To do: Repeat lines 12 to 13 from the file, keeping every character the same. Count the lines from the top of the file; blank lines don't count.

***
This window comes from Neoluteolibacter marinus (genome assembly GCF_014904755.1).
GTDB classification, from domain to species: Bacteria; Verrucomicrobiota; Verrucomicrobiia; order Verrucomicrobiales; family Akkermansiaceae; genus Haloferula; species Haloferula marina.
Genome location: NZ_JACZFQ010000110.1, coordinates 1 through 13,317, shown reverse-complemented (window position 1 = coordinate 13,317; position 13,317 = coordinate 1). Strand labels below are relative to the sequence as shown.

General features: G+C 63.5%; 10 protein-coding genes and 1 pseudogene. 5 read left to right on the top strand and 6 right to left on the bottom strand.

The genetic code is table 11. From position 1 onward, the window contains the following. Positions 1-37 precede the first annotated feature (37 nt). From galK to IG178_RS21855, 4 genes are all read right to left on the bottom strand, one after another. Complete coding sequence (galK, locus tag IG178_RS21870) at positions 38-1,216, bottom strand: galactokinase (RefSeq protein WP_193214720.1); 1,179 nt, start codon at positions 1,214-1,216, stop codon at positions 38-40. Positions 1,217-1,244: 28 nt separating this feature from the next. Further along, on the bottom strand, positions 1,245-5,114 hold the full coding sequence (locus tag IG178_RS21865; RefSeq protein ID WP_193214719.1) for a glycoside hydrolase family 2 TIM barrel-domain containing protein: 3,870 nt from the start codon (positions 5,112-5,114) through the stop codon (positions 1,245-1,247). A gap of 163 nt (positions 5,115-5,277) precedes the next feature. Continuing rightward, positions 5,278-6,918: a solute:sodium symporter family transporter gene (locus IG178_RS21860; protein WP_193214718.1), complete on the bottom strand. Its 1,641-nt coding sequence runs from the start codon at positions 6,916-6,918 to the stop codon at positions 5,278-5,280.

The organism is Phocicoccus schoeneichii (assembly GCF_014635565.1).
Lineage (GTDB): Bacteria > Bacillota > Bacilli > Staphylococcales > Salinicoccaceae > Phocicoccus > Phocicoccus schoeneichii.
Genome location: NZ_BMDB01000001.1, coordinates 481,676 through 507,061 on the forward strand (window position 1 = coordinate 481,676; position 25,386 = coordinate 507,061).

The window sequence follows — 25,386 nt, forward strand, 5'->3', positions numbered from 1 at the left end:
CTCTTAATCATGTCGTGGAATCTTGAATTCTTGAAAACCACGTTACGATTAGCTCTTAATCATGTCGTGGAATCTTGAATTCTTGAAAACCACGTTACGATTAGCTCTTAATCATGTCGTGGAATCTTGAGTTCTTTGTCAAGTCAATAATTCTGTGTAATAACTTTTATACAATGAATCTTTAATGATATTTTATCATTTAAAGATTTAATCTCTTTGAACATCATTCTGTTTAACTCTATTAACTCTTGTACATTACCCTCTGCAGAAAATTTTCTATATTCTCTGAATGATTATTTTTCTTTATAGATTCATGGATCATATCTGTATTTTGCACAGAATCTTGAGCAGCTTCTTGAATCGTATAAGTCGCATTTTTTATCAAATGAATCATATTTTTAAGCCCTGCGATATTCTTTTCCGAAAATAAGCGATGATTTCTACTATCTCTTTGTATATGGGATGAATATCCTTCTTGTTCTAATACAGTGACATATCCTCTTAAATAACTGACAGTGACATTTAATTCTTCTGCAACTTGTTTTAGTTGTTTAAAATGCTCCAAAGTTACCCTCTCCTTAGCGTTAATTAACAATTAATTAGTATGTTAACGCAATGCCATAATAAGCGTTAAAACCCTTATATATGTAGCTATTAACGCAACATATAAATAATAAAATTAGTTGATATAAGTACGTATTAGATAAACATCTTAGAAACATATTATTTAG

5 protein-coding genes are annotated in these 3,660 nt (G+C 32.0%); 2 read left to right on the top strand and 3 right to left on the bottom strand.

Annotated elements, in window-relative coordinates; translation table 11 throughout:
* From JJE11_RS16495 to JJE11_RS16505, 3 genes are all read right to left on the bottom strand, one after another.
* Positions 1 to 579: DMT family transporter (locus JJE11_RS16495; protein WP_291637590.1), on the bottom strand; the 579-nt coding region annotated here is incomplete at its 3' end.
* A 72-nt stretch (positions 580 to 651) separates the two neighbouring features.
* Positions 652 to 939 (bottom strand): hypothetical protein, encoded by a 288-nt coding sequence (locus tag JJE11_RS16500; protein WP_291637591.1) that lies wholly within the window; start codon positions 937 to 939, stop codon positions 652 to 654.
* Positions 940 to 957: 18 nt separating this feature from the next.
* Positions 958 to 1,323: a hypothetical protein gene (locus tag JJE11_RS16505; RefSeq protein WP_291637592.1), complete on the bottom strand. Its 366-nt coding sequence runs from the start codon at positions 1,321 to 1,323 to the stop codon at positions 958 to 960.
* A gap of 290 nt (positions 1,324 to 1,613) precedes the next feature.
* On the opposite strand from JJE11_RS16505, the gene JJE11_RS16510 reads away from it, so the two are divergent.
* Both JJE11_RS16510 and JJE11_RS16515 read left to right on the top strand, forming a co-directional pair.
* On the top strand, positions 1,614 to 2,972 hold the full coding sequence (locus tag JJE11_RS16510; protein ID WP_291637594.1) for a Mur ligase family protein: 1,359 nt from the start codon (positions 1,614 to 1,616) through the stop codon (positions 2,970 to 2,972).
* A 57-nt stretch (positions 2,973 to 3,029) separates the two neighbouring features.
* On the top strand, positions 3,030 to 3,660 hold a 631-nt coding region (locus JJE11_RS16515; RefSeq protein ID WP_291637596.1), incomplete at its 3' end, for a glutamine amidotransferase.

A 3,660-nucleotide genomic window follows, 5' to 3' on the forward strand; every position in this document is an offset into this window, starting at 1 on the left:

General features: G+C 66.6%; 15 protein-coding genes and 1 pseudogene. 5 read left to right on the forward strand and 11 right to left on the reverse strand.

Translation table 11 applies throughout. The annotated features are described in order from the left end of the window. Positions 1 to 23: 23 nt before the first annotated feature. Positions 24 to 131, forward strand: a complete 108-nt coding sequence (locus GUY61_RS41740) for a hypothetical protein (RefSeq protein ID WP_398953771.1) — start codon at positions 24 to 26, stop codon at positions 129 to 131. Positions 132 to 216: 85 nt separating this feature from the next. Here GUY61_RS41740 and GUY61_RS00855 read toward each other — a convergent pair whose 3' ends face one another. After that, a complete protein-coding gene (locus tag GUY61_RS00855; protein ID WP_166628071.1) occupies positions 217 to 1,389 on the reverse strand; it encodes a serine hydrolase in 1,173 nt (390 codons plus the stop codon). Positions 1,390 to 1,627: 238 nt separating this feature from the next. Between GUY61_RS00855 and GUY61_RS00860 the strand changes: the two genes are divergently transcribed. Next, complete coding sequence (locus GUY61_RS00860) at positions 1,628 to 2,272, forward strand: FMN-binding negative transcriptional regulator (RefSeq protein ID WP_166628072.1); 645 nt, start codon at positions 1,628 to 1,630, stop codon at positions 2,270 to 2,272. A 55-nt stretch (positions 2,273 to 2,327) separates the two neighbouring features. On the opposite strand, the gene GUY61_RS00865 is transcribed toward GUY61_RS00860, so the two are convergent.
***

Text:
Annotated elements, in window-relative coordinates; translation table 11 throughout:
* From JJE11_RS16495 to JJE11_RS16505, 3 genes are all read right to left on the bottom strand, one after another.